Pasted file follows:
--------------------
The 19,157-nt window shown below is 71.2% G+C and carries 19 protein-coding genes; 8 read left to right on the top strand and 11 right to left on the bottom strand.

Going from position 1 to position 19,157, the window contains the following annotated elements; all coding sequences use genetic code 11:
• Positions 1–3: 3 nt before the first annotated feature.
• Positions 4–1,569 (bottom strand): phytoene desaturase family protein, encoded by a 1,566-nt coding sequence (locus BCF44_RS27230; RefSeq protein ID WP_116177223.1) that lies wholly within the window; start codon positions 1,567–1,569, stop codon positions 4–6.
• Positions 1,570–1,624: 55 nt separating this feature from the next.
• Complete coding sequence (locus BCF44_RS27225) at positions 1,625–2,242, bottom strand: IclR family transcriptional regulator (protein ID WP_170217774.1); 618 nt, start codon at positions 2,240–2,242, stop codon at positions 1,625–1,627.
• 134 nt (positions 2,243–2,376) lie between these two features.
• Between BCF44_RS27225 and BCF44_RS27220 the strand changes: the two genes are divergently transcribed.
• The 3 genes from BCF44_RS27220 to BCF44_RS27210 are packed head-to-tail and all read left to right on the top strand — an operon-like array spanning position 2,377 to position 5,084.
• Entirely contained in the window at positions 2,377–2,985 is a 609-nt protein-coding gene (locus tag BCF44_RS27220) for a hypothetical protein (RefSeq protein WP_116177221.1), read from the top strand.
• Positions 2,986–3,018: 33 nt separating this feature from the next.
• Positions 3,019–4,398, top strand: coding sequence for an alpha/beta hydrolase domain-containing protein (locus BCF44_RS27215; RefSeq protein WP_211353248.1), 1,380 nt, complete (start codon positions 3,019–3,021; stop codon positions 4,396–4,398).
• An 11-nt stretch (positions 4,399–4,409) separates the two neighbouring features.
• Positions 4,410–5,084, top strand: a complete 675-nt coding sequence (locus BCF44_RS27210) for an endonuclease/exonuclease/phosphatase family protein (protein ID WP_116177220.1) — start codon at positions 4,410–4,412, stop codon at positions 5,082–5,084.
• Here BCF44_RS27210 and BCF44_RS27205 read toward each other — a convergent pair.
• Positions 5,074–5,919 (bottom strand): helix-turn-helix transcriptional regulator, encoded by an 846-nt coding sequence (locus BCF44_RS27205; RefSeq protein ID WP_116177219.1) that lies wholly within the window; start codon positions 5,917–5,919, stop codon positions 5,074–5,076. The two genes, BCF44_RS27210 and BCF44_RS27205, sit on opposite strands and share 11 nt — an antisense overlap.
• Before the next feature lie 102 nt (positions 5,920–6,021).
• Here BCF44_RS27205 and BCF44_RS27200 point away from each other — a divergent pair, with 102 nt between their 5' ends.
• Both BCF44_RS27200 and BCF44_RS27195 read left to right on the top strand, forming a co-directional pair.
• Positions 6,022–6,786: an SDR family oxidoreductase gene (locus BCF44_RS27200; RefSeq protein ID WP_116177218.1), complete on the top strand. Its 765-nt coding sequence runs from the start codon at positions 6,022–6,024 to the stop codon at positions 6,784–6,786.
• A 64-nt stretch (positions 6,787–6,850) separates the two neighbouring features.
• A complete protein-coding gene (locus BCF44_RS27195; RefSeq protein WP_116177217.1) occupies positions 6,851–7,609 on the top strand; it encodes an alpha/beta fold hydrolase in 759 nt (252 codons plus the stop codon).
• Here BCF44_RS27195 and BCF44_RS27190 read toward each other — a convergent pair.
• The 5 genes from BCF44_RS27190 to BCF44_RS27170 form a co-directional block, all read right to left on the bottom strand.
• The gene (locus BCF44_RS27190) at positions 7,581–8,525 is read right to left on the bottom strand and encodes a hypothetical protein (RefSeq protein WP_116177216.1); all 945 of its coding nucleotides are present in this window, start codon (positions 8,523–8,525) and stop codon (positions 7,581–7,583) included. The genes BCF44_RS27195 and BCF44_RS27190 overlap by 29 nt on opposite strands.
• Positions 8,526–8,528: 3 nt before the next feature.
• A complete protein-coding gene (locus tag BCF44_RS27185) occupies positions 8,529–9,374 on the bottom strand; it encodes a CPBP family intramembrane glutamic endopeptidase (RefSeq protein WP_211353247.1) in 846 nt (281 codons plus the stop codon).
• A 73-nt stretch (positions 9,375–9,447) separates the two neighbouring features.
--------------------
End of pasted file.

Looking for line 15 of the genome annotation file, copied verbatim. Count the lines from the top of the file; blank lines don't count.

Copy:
• Here BCF44_RS27210 and BCF44_RS27205 read toward each other — a convergent pair.